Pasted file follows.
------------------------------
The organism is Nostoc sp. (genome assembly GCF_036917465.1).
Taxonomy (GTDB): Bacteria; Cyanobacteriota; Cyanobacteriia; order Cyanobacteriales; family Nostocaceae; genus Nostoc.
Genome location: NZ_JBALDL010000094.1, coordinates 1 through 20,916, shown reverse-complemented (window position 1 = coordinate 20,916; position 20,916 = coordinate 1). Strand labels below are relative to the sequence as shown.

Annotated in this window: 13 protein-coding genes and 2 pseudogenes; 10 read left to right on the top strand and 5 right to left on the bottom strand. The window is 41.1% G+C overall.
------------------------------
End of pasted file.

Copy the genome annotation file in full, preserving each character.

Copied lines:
The organism is Nostoc sp. (genome assembly GCF_036917465.1).
Taxonomy (GTDB): Bacteria; Cyanobacteriota; Cyanobacteriia; order Cyanobacteriales; family Nostocaceae; genus Nostoc.
Genome location: NZ_JBALDL010000094.1, coordinates 1 through 20,916, shown reverse-complemented (window position 1 = coordinate 20,916; position 20,916 = coordinate 1). Strand labels below are relative to the sequence as shown.

Annotated in this window: 13 protein-coding genes and 2 pseudogenes; 10 read left to right on the top strand and 5 right to left on the bottom strand. The window is 41.1% G+C overall.